Did the Indiana Toll Road really need this post card?

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The instant captured by John Penrod on this sunny day in Indiana, three cars were tooling down the highway. We don’t know who they were or why they were traveling this particular stretch of pristine asphalt but by God we know where they were – right there, in Indiana, on apparently one of the state’s highlights.

John Penrod, the photographer died last year in Michigan. The 86-year-old’s legacy stems from his company, Penrod-Hiawatha, Michigan’s largest postcard distributor. For years, he had traveled Michigan and obviously parts of Indiana making photographs of natural and manmade sights that ended up on postcard racks in tourist haunts and hotels.

In Penrod’s day, postcards were still the primary way to send back quick snapshots to your pals or family members. Sorry, sucker, we’re seeing the sights and you’re not. We’re seeing the giant balls of twine and spotless ribbons of highway, not you. We’re overeating at the Snotty Pines Restaurant in Weaselville, Pennsylvania, and enjoying every gas-producing bite while we’re on vacation, ha.

Obviously, Facebook and the rest of the “social” sites have taken a hefty bite of the postcard market. Sad for the industry but it does put them in more of a historical and ethnographic context now. You’re right, postcards will not be elevated to the level of cave paintings or Egyptian hieroglyphics; well, maybe not just yet.

We’re recently picked up several hundred postcards from the 1930s and 1940s. The colors are largely over-saturated and there has been some creative editing and clean up but those penny postcards are now what we have to remember what we were and what we did. These are not the scribblings of Founding Fathers but of our own fathers and mothers and grandparents who picked up a batch of postcards at the Stuckeys and then wrote them out while knocking back that bologna sandwich.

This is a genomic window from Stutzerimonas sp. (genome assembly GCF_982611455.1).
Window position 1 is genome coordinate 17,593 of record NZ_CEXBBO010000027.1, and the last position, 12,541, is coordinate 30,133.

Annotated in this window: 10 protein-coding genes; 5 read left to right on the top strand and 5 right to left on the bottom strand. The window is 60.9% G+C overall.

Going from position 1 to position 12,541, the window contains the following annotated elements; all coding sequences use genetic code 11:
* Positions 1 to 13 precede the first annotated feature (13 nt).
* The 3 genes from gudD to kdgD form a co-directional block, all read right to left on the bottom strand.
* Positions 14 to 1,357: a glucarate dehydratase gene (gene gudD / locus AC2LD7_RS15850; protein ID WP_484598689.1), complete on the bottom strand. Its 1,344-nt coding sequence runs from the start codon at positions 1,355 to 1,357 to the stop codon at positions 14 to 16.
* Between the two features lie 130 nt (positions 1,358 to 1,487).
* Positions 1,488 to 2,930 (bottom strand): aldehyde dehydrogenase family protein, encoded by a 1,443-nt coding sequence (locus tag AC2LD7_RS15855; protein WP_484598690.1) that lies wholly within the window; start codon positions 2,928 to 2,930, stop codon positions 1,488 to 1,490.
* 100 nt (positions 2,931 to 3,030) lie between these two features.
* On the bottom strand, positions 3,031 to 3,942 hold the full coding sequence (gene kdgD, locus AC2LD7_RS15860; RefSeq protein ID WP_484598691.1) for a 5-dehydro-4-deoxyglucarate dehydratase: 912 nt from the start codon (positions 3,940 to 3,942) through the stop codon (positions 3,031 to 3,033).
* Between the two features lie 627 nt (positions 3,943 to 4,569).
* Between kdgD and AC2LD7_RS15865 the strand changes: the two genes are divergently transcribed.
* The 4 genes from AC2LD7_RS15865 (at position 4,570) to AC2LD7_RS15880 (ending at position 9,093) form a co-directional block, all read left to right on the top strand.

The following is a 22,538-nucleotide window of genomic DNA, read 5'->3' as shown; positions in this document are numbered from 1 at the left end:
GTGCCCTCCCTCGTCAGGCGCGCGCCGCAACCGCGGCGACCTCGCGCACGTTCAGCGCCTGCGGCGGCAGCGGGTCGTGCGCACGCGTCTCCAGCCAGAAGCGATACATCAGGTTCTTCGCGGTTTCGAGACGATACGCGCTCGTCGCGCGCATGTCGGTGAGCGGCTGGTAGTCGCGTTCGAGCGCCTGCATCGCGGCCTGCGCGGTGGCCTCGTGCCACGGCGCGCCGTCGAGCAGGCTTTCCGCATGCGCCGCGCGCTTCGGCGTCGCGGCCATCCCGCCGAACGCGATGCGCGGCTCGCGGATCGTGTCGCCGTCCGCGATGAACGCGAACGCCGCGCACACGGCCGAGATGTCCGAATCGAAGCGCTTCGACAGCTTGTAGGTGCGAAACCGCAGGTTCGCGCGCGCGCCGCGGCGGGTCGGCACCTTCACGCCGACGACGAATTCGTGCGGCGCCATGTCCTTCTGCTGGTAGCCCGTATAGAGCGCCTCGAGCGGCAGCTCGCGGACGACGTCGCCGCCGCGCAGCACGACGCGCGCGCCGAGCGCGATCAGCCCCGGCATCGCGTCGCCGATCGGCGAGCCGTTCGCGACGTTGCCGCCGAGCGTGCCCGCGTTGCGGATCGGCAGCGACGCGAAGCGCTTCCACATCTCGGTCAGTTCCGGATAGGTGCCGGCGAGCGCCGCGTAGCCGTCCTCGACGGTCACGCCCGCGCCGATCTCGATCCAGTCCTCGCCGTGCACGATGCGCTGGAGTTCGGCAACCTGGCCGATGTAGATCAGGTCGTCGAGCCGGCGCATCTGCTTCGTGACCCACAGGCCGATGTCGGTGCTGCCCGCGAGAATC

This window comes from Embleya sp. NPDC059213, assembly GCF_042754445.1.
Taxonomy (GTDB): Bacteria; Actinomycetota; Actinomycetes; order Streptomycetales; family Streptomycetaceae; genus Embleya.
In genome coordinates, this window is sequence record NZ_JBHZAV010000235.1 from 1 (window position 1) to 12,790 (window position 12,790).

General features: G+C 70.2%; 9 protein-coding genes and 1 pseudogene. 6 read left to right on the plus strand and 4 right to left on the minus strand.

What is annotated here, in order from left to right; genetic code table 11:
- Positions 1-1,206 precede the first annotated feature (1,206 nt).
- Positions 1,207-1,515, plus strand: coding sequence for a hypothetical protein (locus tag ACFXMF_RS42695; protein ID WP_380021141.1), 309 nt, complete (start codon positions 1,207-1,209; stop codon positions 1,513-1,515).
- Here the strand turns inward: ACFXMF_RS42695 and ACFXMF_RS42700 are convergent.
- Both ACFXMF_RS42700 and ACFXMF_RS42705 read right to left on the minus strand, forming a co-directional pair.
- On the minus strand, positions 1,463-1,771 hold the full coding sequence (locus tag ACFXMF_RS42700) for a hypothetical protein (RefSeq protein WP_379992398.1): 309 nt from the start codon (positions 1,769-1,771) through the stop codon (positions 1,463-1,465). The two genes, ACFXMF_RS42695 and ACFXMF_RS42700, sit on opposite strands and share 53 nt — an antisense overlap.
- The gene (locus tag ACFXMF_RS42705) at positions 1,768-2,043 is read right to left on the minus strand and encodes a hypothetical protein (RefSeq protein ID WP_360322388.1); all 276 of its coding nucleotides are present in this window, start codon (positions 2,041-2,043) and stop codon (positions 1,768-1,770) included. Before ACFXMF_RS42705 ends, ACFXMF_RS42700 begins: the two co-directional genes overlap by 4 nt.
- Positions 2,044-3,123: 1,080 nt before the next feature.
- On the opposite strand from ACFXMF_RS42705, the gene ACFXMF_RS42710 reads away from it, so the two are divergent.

The images of early Florida, New York, Arizona, and all the other places where we dared to travel without Google Maps were adventures captured on those little rectangles of paper. Even Mr. Penrod’s photograph of that lonely stretch of Indiana highway means that we will always know exactly what it looked like that day, in that time.

Thanks, John, for doing that for us.

If you get a chance, stop by our Ebay shop. We will be listing this post card and hundreds more.

Pop

The AP story regarding Mr. Penrod’s passing.

September 2015

ST. JOSEPH, Mich. (AP) – John Penrod, a prolific photographer whose pictures of Michigan have been displayed in calendars and on postcards, has died. He was 86.

Starks Family Funeral Homes says Penrod died Saturday at a hospital in St. Joseph in southwestern Michigan. He lived nearby in Berrien Center.

The Herald-Palladium reports that Penrod’s company, Penrod-Hiawatha, grew to become the largest Michigan-based postcard distributor. He took pictures of lighthouses, waterfalls, sunsets, parks, rainbows, rivers and other natural features.

Penrod told the newspaper that his favorite photo showed lightning over the Mackinac Bridge.

In 1995, he shrugged off questions about retirement, saying: “How can you retire when you don’t work? It’s a job people would almost pay to do.”

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